Macleay is centered on an 1884 town plat adjacent to what is now the Southern Pacific Railroad. There are commercial and public uses serving the community and the surrounding rural area. No water or sewer service is available. There is a large residential exception area adjacent to Macleay, but only the core enclave is considered part of the community.
Mehama is located along the North Santiam River and State Highway 22. There are residential, commercial and industrial activities that serve regional needs which include the logging industry, recreational activities and highway related services. Immediately south across the North Santiam River is the city of Lyons in Linn County. A portion of the Mehama area has been included in the Lyons Urban Growth Boundary. As such, this area is not considered part of the rural community. The Lyons-Mehama Water District is a private agency that provides water to the city and to the area within the urban growth boundary. The District also provides service to land outside the proposed boundary within the Mehama area.
Provision of water and other public services should be done on a coordinated basis considering needs of the urban and rural development areas. Rural densities should be maintained outside the urban growth boundary. This is done by requiring residential parcels of more than one acre and by maintaining present rural levels of commercial and industrial activity. Basic public services such as schools, fire and police protection provided outside the urban growth boundary should continue at levels adequate to meet rural needs. However, it may be appropriate for the District to provide water service within the designated rural development area.
Marion consists of approximately 75 dwellings, an elementary school and several commercial uses. Enough land has been zoned commercial to accommodate needed services. Development should be limited to infilling of residences within the designated area.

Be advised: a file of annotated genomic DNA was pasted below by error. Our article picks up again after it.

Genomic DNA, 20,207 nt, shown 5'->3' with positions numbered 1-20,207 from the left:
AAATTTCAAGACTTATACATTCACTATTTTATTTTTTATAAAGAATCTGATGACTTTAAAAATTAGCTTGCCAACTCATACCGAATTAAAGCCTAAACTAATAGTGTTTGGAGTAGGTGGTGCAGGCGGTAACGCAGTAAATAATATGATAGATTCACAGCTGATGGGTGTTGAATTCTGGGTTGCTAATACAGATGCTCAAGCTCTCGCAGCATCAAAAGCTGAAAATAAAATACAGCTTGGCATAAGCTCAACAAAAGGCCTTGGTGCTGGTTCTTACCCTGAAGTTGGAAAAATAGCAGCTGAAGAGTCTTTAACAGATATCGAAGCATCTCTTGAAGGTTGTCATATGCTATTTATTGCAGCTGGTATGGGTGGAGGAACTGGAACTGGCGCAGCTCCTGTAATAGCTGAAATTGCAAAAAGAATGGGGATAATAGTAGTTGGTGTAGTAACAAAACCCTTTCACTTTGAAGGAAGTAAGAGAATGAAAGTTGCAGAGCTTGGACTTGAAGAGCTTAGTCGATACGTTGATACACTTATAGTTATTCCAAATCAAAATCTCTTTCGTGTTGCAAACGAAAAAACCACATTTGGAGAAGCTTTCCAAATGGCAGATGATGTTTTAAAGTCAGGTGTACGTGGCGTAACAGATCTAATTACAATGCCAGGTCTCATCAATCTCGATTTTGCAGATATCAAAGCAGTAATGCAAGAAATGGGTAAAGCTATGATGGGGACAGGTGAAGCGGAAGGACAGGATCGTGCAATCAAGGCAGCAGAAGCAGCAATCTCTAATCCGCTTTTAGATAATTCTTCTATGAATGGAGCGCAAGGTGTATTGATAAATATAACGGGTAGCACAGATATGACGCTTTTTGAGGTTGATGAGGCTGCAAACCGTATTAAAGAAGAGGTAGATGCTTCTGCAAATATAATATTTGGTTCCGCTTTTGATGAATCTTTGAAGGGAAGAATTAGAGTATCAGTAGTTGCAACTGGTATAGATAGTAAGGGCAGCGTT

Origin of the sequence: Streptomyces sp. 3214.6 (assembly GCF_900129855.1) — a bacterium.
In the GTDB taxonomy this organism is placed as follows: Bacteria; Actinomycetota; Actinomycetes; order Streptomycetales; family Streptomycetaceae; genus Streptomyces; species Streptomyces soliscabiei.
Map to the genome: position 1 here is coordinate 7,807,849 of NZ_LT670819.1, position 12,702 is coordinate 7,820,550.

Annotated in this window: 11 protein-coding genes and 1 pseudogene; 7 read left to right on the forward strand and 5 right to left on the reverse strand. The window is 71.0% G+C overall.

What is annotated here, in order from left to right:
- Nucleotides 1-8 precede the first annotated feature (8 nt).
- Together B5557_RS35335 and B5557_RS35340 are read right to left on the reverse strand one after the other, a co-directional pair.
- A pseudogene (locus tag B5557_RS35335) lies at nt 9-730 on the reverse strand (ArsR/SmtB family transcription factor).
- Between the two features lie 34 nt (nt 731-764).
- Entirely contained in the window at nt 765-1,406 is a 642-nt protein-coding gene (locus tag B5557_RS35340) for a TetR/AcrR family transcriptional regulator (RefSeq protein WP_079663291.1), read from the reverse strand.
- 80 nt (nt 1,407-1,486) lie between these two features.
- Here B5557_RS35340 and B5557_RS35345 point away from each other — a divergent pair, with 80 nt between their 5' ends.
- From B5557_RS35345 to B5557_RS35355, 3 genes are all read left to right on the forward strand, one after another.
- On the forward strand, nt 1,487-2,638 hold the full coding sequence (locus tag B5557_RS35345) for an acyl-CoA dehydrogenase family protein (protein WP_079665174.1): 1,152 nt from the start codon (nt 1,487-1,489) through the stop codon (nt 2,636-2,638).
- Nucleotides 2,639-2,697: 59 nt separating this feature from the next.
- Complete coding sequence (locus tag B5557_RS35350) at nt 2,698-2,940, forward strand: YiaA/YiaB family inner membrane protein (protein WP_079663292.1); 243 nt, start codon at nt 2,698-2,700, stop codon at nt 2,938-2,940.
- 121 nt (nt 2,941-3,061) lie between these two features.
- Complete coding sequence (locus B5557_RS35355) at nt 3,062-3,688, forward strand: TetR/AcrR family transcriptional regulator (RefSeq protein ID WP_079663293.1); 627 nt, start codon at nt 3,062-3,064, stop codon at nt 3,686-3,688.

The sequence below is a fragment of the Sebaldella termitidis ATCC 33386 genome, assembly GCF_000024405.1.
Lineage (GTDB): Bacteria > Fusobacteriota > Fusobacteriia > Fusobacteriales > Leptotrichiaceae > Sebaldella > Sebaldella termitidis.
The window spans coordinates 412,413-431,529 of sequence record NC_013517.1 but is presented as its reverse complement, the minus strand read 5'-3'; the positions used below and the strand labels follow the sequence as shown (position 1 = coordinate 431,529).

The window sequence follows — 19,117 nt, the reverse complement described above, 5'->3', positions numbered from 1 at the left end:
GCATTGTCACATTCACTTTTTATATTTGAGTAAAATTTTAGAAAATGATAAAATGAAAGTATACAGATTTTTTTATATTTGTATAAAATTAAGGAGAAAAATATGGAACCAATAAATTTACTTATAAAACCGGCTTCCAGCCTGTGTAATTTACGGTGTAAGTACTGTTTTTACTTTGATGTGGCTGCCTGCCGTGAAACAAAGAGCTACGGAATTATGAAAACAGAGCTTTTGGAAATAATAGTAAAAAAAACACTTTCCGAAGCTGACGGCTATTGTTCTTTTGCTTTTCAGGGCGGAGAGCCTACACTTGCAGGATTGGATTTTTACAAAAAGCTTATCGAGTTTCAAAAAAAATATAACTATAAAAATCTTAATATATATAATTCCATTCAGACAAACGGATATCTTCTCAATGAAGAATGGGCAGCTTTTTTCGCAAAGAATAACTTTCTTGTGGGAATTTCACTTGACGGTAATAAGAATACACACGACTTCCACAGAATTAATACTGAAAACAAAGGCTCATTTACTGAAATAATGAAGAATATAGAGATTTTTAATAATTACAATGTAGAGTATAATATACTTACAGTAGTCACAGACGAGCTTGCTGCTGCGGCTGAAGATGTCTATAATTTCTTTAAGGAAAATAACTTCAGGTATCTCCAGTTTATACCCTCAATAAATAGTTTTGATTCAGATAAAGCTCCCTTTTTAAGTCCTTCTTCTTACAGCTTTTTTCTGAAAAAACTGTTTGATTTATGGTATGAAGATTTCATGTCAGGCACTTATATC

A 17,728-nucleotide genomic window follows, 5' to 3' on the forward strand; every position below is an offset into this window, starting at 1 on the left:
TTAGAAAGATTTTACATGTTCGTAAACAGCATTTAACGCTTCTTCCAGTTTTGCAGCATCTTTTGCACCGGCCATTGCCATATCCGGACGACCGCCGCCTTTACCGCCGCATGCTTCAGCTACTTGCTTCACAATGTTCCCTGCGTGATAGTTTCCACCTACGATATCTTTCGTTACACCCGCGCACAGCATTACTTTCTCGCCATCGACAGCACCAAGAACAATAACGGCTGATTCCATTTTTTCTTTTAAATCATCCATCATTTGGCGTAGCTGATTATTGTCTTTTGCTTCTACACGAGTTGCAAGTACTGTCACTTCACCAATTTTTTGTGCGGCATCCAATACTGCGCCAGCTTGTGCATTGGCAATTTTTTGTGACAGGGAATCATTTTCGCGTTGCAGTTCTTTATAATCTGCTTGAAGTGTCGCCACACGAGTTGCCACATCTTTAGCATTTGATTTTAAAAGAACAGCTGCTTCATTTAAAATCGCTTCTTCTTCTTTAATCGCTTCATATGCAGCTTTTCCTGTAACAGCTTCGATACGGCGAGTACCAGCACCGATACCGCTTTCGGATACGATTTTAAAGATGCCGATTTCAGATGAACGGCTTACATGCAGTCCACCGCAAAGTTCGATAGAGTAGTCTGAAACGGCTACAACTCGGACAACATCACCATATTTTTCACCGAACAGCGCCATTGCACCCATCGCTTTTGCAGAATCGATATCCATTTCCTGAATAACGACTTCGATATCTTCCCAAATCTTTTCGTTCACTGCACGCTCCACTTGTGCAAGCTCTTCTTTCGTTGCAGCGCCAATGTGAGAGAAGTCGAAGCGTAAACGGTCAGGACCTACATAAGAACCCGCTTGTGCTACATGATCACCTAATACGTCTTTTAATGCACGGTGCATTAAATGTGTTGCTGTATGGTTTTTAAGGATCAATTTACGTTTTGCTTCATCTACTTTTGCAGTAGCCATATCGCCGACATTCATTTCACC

Monitor is a small community at a crossing of Butte Creek, adjacent to the boundary with Clackamas County. Monitor dates to 1914 and contains dwellings, commercial uses, a small manufacturing facility, a fire station, and a school. The businesses and public uses in Monitor serve the community and the surrounding rural population. There is no public water or sewer service, and the soils in the area have limitations for on-site sewage disposal. Therefore, the community should be encouraged to infill only at an appropriate level until or unless these services are provided.
Quinaby is at the intersection of Quinaby and River Roads near Keizer. It contains a commercial use serving the surrounding area near this busy intersection and a small manufacturing facility. There is no water or sewer service available, so uses need to be kept a rural level.
Shaw is located between Salem and Stayton around the intersections of Silver Falls Highway and the Southern Pacific Railroad line and Howell Prairie Road. The community contains 18 dwellings, a machine shop, a general store building, warehouse and a church. The businesses serve the community, surrounding rural population, and also cater to the traveling public using the highway. Soil conditions are suitable for on-site sewage disposal at rural residential development density. The community and surrounding areas rely on groundwater for domestic use and are located within identified Sensitive Groundwater Overlay zone boundaries.
Brooks/Hopmere Community Plan
Community Plan Maps